In 2012 Libya established laws relating to Islamic banking and this year, the central bank announced its intention to issue Sukuk and Islamic banking licences: creating an exciting forecast for the future of Islamic finance in Libya. REBECCA SIMMONDS explores.
Legal and regulatory
Under the regime of Muammar Gaddafi, Islamic finance was not encouraged in Libya. However following the events of the Arab Spring and the subsequent political changes, in 2012, following the establishment of the National Transitional Council, Law No. 46 of 2012 introduced Islamic banking to the country. In January 2013, the legally elected General National Congress passed Decree No. 1 of 2013 banning the charging of interest on loans granted to individuals (the decree will also be applicable to corporate loans from 2015).
The General National Congress has been working, with help from the World Bank, towards the development of a well-structured framework to accommodate Islamic finance and ensure it coexists effectively with conventional banking products. There has also been a move to update a 2005 law to allow foreign banks to operate in Libya.
Libya scored 187 out of 189 in the World Bank’s Doing Business 2013 report. Obtaining medium-term financing is problematic, due to the lack of clarity regarding the implementation of the reforms to loan regulations.
In November 2013, the Libyan Ministry for Economy signed an agreement with the Islamic Corporation for the Development of the Private Sector (ICD), a member of the Islamic Development Bank (IDB) Group, to structure several Shariah compliant finance mechanisms that will address the issues faced by SMEs. No details regarding these finance mechanisms have been released, but the government has stated that their implementation will assist in the economic development of the country, and generate employment as well as improve opportunities for business.
Banking and finance
Prior to the civil war, the banking system was dominated by four state-owned institutions and most transactions for ordinary Libyans were limited to cash deposits and withdrawals. Given this, Libyan banks remain substantially under-developed and the government, along with the banking and finance industry, is working to strengthen the infrastructure of the sector in order to improve operations and products. Currently the 16 banks operating in Libya (which include seven foreign banks) offer mainly conventional banking services with some also providing interest-free Islamic banking through Shariah compliant windows. Al Baraka Group, HSBC, National Bank of Abu Dhabi (NBAD) and Standard Chartered Bank all have representative offices in Libya; while BNP Paribas holds a 19% stake in Libyan bank Sahara. In November, the central bank announced that it planned to issue three Islamic banking licences in 2014 with five more institutions currently being evaluated, although the names of the banks were not released.
In September 2013, Libya announced plans to fund works to facilitate a large increase in oil refining and chemical production. The cost estimate for the development is approximately US$60 billion and borrowing funds for these works, rather than using the country’s own reserves, would allow the government to continue to utilize its own funds on infrastructure development. As such, the Libyan government is considering funding the oil refining works with a sovereign Sukuk issuance.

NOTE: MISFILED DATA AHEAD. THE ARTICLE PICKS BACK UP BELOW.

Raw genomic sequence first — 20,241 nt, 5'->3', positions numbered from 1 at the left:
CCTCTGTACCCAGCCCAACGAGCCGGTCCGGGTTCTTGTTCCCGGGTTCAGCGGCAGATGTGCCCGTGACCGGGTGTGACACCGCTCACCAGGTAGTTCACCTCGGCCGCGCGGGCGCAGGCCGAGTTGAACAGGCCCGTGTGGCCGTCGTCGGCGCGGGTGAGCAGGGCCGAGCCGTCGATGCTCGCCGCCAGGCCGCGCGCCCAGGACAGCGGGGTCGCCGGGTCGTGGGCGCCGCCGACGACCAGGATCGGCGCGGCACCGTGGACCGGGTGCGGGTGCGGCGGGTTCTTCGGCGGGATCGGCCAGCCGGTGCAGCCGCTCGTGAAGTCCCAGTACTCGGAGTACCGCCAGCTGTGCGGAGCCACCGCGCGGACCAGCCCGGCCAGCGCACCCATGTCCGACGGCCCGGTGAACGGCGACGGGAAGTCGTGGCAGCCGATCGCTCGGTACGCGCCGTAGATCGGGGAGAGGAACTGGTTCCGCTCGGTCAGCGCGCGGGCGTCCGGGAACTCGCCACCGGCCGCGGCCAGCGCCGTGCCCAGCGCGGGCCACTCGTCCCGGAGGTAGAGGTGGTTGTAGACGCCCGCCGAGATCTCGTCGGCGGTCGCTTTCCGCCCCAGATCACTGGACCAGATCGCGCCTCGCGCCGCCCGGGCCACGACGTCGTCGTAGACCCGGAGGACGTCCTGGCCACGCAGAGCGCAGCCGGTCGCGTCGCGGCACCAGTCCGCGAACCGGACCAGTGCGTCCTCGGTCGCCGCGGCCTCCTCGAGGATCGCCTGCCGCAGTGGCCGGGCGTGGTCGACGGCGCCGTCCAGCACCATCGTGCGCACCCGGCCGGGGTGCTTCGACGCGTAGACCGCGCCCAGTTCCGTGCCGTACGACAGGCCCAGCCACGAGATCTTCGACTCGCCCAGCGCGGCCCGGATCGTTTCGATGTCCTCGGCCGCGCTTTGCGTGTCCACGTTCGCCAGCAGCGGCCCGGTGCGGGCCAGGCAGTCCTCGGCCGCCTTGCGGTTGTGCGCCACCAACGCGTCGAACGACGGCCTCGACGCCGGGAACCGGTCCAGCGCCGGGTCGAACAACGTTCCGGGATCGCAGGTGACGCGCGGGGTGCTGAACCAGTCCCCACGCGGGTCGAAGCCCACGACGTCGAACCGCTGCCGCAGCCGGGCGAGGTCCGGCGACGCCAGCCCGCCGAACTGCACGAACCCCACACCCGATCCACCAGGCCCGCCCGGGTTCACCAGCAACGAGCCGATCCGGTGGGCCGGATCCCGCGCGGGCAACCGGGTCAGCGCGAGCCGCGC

Libya’s central bank is also progressing towards seeking a credit rating from S&P and has appointed a company to assist in the process. It has been reported that the chief economist of NBAD, Giyas Gokkent, predicts that given Libya’s lack of debt and the revenue generated via oil, that Libya is likely to achieve a rating of ‘bbb’ on the provision that security conditions improve.
Continued civil unrest has deterred many companies from making the move to invest in Libya. The government is paving the way towards privatization with the promise of changes to investment laws, to bring legal protections in line with international standards.
The UK sees significant potential in Libya’s private sector and growing economy. Libya is also promoting its Islamic banking system as a draw for countries like Bahrain that have investments in Libya to build on; Bahrain’s Al Ahli United Bank holds a 40% stake in Libyan United Bank, and many banks in the GCC region are looking towards Africa as a region for expansion.
The change to the banking regulations to introduce Islamic banking caused a lot of initial confusion in its implementation, with conventional banks freezing the issuance of loans, and a slow start to the provision of Islamic products to fill the gap in the market. This is slowly resolving itself, as the government introduces more regulation to ease the transition to 2015 when non-Shariah compliant banking is completely phased out.
The GCC offers opportunities for Libya with Crescent Petroleum, based in the UAE and owner of a fifth of Dana Gas, reporting interest in expansion into the country and NBAD has applied to the Libyan government for a banking licence.
The business and banking sectors are areas that the government is focused on developing; with a 97% Muslim population, Islamic finance has the potential to generate huge revenue, not only from financial products and transactions, but also the processes that surround them, such as training, consultation and thought leadership.
Libya’s challenges stem from the current instability within the country and the pace of change to regulations that facilitate business. If these two issues can be overcome, the transition in 2015 to a completely Shariah compliant banking industry provides many opportunities for the banking sector in Libya to grow and take advantage of the current need GCC banks have to expand.